As President Barack Obama exhorts Americans to get behind a coherent energy policy, a new study shows the U.S. falling behind in the race to develop new, clean sources of energy, according to a new study by Pew Charitable Trusts.
Last year, clean energy investment across the globe grew by 30%, to $243 billion last year, with China continuing to solidify its position as the world’s clean energy leader by investing a record $54.4 billion in 2010.
China’s investment represented a 39% increase from 2009, the new Pew Study said. Germany was second in the G-20, up from third last year, after experiencing a 100% increase in investment, to $41.2 billion.
“The clean energy sector is emerging as one of the most dynamic and competitive in the world, witnessing 630% growth in finance and investments since 2004,” said Phyllis Cuttino, director of Pew’s Clean Energy Program.
“Countries like China, Germany and India were attractive to financiers because they have national policies that support renewable energy standards, carbon reduction targets and/or incentives for investment and production and that create long-term certainty for investors,” she said.
The United States, which had maintained the top spot until 2008, dropped another rung in 2010 to third, with $34 billion invested.
In a speech at Georgetown University, President Obama Wednesday outlined some of the steps he hopes to take as part of a new U.S. energy policy, some of them devoted to clean energy – including a switch to alternative power for the entire federal motor vehicle fleet – a total of 600,000 cars, trucks and crossovers – by 2015. (For more on the Obama energy plan, Click Here.)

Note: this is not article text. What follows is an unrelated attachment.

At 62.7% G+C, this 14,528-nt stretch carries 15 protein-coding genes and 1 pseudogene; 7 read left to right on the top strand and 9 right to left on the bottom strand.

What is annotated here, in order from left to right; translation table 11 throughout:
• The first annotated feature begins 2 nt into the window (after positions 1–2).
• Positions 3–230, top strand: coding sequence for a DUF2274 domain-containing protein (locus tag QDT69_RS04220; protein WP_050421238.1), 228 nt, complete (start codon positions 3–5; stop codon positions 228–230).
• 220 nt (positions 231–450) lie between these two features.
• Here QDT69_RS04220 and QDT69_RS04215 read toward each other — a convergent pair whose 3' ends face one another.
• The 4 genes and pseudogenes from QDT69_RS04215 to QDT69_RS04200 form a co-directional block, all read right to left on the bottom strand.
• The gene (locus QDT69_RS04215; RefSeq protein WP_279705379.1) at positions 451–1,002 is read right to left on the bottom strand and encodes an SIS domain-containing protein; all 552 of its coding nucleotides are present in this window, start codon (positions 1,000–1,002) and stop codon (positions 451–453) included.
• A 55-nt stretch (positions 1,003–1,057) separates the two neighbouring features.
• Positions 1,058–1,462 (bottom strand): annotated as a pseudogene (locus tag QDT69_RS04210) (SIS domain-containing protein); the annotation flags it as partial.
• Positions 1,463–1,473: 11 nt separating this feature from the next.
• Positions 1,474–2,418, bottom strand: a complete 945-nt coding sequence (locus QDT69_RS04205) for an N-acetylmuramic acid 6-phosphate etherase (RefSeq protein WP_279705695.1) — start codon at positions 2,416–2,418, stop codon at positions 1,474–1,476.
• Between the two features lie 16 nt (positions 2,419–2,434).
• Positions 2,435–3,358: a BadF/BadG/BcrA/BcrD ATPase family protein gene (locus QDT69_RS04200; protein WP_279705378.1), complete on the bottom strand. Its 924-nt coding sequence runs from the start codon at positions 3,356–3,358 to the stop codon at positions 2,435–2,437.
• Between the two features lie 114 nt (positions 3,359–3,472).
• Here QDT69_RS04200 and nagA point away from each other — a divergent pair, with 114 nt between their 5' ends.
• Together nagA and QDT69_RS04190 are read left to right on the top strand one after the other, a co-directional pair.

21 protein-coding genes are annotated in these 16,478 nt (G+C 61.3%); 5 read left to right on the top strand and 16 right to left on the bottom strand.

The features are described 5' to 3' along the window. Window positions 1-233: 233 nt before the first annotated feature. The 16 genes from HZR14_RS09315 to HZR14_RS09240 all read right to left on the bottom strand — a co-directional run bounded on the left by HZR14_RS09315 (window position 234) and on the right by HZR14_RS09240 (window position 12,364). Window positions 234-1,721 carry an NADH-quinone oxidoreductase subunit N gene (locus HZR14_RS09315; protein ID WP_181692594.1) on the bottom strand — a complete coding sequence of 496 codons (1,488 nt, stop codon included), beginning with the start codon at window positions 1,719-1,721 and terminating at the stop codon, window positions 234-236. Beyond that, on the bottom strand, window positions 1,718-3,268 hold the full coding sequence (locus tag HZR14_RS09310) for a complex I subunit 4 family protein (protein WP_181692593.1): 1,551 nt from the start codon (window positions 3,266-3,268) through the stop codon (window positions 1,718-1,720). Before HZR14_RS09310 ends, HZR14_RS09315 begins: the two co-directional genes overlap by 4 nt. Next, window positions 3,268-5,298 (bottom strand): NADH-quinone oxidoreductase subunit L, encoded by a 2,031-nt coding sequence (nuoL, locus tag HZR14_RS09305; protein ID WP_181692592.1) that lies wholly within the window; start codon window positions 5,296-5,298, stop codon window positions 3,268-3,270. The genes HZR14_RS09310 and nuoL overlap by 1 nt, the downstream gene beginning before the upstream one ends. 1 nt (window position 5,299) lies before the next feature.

The United Kingdom experienced the largest decline among the G-20, falling from fifth to 13th. The report suggests that uncertainty surrounding clean energy policies in these countries is causing investors to look elsewhere for opportunities.
Italy attracted $13.9 billion in clean energy financing last year, improving its global standing to fourth, up from eighth in 2009. Italy is the first country to achieve grid parity, or cost-competitiveness, for solar energy. For the first time, India joined the top 10 ranking, attracting $4 billion, a 25% increase.
Wind power continued to be the favored technology for investors at $95 billion. However, the solar sector experienced significant growth in 2010, with investments growing 53% to a record $79 billion and more than 17 gigawatts of new generating capacity globally. Germany accounted for 45% of global solar investments.
“Looking at global trends, the solar sector experienced the strongest growth among the various technologies, led by small-scale residential projects,” said Michael Liebreich, CEO of Bloomberg New Energy Finance.
Pew Charitable Trust also reported it had recruited former Michigan Gov. Jennifer Granholm, who will lead a campaign for a national clean energy policy that promotes and funds research and manufacturing for the wind, solar and advanced battery industries in the U.S.